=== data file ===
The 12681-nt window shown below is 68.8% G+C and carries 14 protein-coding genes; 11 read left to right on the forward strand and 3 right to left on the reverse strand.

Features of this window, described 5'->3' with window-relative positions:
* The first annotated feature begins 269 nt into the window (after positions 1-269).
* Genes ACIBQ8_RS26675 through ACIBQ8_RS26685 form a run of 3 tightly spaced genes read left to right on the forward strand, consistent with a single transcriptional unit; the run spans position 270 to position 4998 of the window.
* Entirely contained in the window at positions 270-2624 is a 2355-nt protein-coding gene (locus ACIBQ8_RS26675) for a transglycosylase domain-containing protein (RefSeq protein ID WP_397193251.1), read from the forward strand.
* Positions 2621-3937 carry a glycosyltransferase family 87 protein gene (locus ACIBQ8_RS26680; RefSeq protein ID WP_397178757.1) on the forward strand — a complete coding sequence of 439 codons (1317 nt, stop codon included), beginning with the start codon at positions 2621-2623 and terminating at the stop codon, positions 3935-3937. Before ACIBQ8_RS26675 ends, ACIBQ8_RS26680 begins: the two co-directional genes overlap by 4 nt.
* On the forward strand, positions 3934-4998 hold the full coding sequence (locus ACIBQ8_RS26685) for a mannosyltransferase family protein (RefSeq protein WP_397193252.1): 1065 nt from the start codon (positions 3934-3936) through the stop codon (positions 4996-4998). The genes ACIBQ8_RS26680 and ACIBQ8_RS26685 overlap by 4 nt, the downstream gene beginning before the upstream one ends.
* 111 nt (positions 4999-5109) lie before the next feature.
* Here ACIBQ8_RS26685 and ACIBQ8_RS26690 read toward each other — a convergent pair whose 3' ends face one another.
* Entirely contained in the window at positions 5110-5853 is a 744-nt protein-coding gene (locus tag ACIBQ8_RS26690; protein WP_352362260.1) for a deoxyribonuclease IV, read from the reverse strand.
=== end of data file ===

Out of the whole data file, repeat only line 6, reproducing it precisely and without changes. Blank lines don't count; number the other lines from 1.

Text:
* Positions 2621-3937 carry a glycosyltransferase family 87 protein gene (locus ACIBQ8_RS26680; RefSeq protein ID WP_397178757.1) on the forward strand — a complete coding sequence of 439 codons (1317 nt, stop codon included), beginning with the start codon at positions 2621-2623 and terminating at the stop codon, positions 3935-3937. Before ACIBQ8_RS26675 ends, ACIBQ8_RS26680 begins: the two co-directional genes overlap by 4 nt.